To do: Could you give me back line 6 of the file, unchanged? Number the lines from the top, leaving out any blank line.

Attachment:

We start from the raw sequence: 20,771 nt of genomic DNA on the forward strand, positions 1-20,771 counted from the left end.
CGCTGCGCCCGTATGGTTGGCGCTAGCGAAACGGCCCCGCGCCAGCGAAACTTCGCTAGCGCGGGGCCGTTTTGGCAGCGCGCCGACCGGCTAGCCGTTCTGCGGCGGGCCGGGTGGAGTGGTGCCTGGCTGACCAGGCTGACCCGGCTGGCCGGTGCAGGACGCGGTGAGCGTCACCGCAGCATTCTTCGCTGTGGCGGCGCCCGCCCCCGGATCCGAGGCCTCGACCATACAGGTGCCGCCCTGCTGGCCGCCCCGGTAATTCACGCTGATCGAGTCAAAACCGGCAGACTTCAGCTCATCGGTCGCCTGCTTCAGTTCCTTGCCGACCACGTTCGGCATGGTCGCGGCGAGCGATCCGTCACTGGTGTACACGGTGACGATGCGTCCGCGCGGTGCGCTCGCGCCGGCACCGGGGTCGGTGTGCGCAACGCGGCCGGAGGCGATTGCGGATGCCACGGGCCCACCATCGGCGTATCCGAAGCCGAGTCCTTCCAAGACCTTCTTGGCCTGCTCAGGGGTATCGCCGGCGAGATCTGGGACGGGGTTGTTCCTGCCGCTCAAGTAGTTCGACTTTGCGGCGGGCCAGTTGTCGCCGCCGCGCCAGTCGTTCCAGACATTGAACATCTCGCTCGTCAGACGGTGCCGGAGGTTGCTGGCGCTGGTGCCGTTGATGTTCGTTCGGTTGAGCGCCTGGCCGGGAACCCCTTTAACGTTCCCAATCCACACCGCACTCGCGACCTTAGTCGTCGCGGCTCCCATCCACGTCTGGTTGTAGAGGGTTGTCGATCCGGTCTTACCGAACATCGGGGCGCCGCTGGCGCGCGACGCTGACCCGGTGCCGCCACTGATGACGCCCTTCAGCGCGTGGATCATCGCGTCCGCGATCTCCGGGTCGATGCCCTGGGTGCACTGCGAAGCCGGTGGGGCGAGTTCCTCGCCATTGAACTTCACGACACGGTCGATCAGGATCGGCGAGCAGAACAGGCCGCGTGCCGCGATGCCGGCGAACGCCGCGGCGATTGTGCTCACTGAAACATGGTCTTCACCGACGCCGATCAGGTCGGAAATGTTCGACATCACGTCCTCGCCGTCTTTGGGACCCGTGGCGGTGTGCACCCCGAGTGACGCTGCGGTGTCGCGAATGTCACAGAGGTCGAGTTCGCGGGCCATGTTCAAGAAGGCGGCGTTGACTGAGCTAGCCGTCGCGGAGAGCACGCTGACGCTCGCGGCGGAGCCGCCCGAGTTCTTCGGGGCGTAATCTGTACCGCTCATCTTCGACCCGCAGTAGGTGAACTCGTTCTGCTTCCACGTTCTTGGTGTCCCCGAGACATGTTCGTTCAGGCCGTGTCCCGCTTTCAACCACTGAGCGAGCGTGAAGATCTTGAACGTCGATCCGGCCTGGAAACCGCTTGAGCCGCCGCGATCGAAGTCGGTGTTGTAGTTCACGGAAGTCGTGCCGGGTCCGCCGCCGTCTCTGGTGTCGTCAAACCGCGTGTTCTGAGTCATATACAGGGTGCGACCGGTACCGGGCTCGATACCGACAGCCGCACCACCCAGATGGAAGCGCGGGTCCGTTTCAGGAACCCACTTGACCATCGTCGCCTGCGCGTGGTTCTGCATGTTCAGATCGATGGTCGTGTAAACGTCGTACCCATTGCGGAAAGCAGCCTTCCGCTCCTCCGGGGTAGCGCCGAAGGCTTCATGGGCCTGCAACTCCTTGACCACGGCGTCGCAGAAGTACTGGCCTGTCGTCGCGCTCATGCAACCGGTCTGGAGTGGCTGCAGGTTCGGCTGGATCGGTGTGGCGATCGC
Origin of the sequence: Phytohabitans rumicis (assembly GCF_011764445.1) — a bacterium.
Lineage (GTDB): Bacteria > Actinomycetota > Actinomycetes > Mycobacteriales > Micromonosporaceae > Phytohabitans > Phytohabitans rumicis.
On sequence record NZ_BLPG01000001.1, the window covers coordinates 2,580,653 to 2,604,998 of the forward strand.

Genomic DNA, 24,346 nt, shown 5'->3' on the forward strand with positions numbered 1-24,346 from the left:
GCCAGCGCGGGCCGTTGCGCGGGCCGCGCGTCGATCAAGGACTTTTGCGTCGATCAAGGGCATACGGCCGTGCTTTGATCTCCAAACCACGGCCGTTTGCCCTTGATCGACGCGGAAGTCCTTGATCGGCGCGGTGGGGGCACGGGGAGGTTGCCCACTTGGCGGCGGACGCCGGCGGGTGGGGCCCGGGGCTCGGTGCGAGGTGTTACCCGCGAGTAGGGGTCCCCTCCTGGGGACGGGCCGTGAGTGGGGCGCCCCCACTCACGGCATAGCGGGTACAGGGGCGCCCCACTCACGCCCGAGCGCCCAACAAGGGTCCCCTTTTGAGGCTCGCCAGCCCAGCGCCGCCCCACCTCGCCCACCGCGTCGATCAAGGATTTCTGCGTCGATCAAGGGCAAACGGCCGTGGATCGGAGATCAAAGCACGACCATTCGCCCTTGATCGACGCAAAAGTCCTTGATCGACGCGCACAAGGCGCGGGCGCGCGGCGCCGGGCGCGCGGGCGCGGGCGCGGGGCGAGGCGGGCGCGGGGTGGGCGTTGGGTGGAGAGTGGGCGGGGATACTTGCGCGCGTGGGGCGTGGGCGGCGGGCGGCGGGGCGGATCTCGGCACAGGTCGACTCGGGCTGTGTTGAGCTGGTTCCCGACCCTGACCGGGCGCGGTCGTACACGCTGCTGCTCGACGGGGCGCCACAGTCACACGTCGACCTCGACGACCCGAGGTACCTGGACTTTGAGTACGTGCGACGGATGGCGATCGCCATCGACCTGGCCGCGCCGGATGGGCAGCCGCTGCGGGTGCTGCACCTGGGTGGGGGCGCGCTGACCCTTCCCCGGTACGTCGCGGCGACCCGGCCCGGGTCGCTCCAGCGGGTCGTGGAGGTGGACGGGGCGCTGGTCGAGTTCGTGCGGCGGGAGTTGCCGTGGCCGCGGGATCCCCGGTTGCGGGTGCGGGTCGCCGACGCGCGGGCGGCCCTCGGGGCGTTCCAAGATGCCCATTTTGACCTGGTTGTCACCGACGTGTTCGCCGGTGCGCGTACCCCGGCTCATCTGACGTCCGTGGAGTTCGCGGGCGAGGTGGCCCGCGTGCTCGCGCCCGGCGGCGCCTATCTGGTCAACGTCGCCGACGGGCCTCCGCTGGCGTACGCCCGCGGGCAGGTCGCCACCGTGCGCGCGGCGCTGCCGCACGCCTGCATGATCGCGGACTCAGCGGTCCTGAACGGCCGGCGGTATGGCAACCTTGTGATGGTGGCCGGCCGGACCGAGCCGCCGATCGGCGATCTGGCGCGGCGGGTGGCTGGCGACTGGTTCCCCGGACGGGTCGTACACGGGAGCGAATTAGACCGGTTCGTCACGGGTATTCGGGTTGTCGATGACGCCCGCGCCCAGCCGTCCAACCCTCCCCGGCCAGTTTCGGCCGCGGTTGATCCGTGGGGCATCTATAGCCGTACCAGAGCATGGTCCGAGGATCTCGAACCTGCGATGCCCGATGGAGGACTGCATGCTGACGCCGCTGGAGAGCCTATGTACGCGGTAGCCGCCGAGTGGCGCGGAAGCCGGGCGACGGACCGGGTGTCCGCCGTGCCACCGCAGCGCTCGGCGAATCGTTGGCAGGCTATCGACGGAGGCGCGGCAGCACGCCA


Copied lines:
Genomic DNA, 24,346 nt, shown 5'->3' on the forward strand with positions numbered 1-24,346 from the left: